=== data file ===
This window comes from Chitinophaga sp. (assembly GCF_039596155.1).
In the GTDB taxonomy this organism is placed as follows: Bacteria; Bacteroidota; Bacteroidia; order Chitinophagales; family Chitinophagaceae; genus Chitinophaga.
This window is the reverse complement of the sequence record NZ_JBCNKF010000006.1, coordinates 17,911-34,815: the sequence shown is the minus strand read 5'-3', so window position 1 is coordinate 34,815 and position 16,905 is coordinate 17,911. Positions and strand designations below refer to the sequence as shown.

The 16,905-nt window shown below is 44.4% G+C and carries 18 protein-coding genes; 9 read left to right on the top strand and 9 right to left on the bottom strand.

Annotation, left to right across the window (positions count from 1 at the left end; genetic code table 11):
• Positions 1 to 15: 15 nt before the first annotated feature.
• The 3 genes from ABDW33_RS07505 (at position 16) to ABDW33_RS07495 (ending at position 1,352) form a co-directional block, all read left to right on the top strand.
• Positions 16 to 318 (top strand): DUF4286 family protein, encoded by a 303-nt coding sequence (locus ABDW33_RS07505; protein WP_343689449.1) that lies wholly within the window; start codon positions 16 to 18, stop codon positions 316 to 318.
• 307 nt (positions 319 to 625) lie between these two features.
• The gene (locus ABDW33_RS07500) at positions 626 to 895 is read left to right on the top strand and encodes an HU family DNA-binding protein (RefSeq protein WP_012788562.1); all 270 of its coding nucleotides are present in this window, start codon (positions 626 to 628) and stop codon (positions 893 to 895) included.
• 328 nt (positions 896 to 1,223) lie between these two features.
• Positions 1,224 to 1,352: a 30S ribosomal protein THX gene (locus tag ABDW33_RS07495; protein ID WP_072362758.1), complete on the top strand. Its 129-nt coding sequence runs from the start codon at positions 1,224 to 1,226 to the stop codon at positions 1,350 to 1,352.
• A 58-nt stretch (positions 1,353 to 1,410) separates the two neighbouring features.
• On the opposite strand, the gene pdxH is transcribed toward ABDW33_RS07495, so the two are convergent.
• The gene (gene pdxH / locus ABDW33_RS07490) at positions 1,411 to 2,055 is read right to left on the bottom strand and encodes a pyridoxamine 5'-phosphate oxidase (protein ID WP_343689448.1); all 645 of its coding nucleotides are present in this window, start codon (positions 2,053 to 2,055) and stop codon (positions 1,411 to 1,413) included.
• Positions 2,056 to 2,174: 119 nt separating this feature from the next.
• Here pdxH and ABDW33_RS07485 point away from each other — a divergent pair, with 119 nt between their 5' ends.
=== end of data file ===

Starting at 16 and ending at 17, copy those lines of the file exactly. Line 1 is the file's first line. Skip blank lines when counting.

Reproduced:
• Positions 2,056 to 2,174: 119 nt separating this feature from the next.
• Here pdxH and ABDW33_RS07485 point away from each other — a divergent pair, with 119 nt between their 5' ends.